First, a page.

Guidebook explains UAE for Filipinos

The book explains the migration cycle as well as the UAE’s laws. It will be launched on Philippine Independence Day, June 12.

Michael Almazar, who works for Gulf Law, wrote the guide with the Philippine ambassador, Grace Princesa. Jeffrey E Biteng / The National
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ABU DHABI // From information on job contracts to labour rights, the country’s Filipino community has an abundance of information at its fingertips thanks to the launch of a guidebook.

The Essential OFW Guide to the UAE (OFW stands for overseas Filipino worker), put together by Michael Barney Almazar, the director of the commercial department of Gulf Law in Dubai, and Grace Princesa, the Philippine ambassador to the UAE, will be launched in Dubai on Friday.

The six-month project was the end result of a series of free legal-aid seminars that have been held at the Abu Dhabi embassy and Dubai consulate since January last year.

Other topics covered in the guide are local laws, bank loans and how the UAE’s 900,000-strong Filipino community can best manage their finances.

The 144-page book, written mostly in English, covers the entire migration cycle, starting from someone’s move to the UAE to their return home. After the launch, on June 12, which is the Philippine’s independence day, the books will be handed out in Dubai and the capital.

More than 6,000 Filipinos in the UAE have received the free legal help offered by Gulf Law, with the five most common problems being indebtedness, intoxication and use of illegal drugs, immorality, illegal recruitment and improper and fake documents.

“Many OFWs have been working here for more than five years but do not have substantial savings or investments,” Mr Almazar said. “Worse, they are facing debts. It’s high time for OFWs to be guided on how to maximise their stay in the UAE.”

The book, Ms Princesa said, supported her advocacies on migration, development, financial literacy and reintegration.

A section of the book is devoted to UAE and Philippine laws, including an important legal principle that says ignorance of the law is no excuse. “The message we would like to convey here is: don’t break the law. Educate yourself,” Mr Almazar said. “Knowing what an expatriate can and cannot do in a foreign land is the first step to avoid being in conflict with the law.”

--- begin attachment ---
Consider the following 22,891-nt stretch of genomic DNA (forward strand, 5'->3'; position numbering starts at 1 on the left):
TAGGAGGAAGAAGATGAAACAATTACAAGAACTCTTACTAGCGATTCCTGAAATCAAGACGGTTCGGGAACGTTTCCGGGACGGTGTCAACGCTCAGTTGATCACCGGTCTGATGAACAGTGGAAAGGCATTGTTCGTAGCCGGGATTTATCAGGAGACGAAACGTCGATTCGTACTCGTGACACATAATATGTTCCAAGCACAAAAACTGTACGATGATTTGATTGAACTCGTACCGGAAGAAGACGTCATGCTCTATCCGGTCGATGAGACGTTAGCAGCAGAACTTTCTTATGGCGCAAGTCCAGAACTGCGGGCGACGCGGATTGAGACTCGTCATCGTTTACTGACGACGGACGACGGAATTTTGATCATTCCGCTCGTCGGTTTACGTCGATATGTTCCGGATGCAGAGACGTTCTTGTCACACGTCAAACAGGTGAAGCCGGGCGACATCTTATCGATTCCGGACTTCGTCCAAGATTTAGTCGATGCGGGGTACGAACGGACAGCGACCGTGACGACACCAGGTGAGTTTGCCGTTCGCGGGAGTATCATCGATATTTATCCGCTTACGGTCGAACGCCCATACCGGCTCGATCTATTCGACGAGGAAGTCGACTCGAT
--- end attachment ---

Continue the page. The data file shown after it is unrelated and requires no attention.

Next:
Filipinos who face problems at work, or who are debt-laden and on the wrong side of the law can check their basic labour rights, the UAE Central Bank rules on loans and settling a bank loan, along with useful information on drinking and getting drunk, police arrests and prison.

“I’ve also provided a sample demand letter which victims can send to abusive debt collectors,” Mr Almazar said. “Collectors do not have the right to assess defaulters, especially in their workplace. This book also offers guidance on how to seek assistance from the Central Bank.”

Filipinos are also advised to obey traffic laws and respect other road users. “If the accident involves injuries, loss of life or driving under the influence of alcohol, the police may arrest the offender and recommend filing a case with the public prosecutor,” the guidebook states. “Always drive within the law – not because you’ll be fined – but for other road users’ safety.”

The initial print run of the book is 20,000, all of which will be distributed free of charge. Plans are under way to publish an e-version of the book next month.

“Although a few portions are written in Tagalog, we are studying the possibility of creating a Filipino version,” Mr Almazar said. “We hope to reach out to more Filipinos, including those who are planning to work and live in the UAE.”

A similar book has been published for Filipino migrants in Saudi Arabia and Qatar.